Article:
Familiar faces from The Crown and Fargo star in a new PBS production

Romeo & JulietPBSIn the summer of 2020, Fargo season-four standout Jessie Buckley and The Crown’s own Prince Charles, Josh O’Connor, were set to perform Romeo & Juliet at the Olivier Theatre in London, when COVID-19 suddenly rearranged everyone’s plans.

Looking to make the best out of a tough situation and provide entertainment during the pandemic, England’s National Theatre decided to transform the cancelled stage production of the iconic play into a stylized film. “We felt that this extraordinary story of love, rage and sacrifice would be a very fitting show to bring to the world,” says artistic director of the Shakespeare Theatre Company in Washington, D.C., Simon Godwin, adding: “We also thought it would lend itself to this radical new vision of trying to bring the stage and screen together.”

Romeo & JulietPBSThis contemporary rendering of Shakespeare’s tragedy cleverly uses on- and off-stage spaces at the Lyttelton Theatre in London to tell a well-known tale. Godwin, who makes his screen directorial debut with the 90-minute adaptation, credits his fellow artists for helping him find his feet quickly. “Of course, the fact that Jessie and Josh had so much experience on the screen was a huge gift to me as a first-time director on the screen,” he says. “And I had a very, very sympathetic cinematographer, that during rehearsal basically gave me what he called film school. It was such a collaborative adventure. There was quite a sense of trying to help each other.”

Much to his surprise, part of Godwin’s education in adding a more cinematic feel to the romance drama came courtesy of the Bard himself. “The fact is that Shakespeare writes in highly visual, highly dramatic language,” says Godwin. “So, Shakespeare was also the teacher, as usual, about how we can translate the story on the screen.”

Romeo & JulietPBSNo matter the medium, putting your own stamp on roles that have such history behind them is no easy task. Buckley found that, for her, steering clear of other actresses’ performances was the best way to distinguish Juliet. “Obviously, I have seen the Baz Luhrmann film, which is fantastic, but apart from that, I stayed away. I wanted to find out what love meant to me and to us in this story,” the Irish actress explains.

For O’Connor, finding his version of Romeo became about evoking intensity between the star-crossed lovers without leaning too much into the fact that they were merely teenagers. “Very often I feel like the youthfulness of Romeo and Juliet as characters is a lazy way of answering the question of why they are willing to die for each other,” he muses. “Understandably, if you are young, you are naïve and that first love, you would die for. But I think it is potentially more interesting to [explore] what is love and what is faith and what is the belief in life, beyond life on earth, that leads these two people to death?”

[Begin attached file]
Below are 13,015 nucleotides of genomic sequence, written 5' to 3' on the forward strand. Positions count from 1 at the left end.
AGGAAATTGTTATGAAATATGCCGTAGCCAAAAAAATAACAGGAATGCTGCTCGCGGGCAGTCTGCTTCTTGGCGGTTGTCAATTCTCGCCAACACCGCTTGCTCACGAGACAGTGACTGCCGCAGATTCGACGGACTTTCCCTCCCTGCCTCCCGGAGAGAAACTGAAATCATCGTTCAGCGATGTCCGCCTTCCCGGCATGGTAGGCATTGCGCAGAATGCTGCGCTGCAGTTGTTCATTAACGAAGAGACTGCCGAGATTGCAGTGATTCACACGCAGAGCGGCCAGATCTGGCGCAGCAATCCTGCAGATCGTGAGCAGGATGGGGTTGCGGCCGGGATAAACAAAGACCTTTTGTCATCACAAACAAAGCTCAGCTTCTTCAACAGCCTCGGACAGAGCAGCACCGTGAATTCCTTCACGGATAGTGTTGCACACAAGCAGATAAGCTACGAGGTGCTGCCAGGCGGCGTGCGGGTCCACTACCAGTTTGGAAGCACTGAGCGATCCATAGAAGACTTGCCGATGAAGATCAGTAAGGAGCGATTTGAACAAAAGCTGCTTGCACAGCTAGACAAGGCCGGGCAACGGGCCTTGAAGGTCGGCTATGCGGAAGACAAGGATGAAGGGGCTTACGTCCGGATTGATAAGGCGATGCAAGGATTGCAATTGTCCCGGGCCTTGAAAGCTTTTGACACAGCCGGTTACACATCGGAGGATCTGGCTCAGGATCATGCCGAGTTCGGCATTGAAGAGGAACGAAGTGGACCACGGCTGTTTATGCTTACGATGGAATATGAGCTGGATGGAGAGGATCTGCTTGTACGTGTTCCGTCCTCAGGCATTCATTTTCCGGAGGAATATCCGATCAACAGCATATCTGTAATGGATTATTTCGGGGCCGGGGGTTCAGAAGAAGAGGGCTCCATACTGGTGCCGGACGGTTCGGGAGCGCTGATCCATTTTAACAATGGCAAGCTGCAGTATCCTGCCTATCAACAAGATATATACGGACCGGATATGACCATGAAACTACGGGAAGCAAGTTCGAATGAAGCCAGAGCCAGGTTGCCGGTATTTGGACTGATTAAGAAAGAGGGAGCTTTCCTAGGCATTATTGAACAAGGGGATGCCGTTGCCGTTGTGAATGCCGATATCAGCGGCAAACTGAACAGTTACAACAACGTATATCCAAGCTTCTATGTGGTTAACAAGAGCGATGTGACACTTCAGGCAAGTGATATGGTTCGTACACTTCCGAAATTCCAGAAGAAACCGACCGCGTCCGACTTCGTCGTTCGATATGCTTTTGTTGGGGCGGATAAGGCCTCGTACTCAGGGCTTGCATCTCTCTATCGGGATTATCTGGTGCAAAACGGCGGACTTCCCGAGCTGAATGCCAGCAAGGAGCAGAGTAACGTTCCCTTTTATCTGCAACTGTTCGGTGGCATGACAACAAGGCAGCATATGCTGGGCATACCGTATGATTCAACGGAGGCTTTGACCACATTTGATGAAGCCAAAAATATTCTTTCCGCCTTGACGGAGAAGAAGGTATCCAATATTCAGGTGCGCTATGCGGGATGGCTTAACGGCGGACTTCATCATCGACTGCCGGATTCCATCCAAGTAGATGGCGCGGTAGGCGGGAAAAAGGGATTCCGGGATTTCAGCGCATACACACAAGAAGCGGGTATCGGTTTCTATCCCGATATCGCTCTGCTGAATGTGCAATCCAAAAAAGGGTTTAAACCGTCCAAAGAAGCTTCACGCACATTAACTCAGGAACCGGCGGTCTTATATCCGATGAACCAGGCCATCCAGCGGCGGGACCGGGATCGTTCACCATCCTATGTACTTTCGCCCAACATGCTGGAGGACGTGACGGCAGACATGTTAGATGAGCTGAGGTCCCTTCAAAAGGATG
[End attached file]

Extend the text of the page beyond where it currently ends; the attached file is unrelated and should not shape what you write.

While not being able to perform the play on stage as planned, the company held firmly to their rehearsal process, allowing the dialogue and their on- and offstage relationships to deepen. “Even if it is a film, the reason we signed up wasn’t just to stand on the National Theatre stage and speak these words, but in large part it was being in rehearsal with these brilliant creators,” says O’Connor. “I am glad we fought for that.”

Romeo & JulietPBSBeing able to perform Shakespeare without actually having to project the lines to an audience also provided an interesting shift for the actors, who had been preparing for a different experience altogether. “Because it was so intimate, yet so massive, it really challenged you to get into the most minute detail of what each word was. There was a real pleasure in being able to be that delicate but also be that big with each of these scenes and these words,” says Buckley, whose approach to this epic tale of love and death, admittedly, would not have been different had she taken the stage as planned. “I probably would turn the dial up and try to have an energy go out in a bigger way than if I was doing it on camera, but you still want the human being to be as vibrating as it possibly can.”

What did make the hybrid production creatively unique, says Buckley, was their ability to be so closely involved in the creation of each moment. “I have never been in a situation where, from the beginning of rehearsals, the cinematographer is in a complete collaboration with you,” she says, hoping they are able to evoke the passion felt by cast and crew in the final product. “We wanted to live out something that we love doing, and it was kind of mirroring the story in some way, the feeling in the company of wanting to feel and wanting to be there. It was really special and something I’ll remember forever.”

Great Performances: Romeo & Juliet airs Friday, April 23rd at 7 p.m. on WTVS and 9 p.m. on KCTS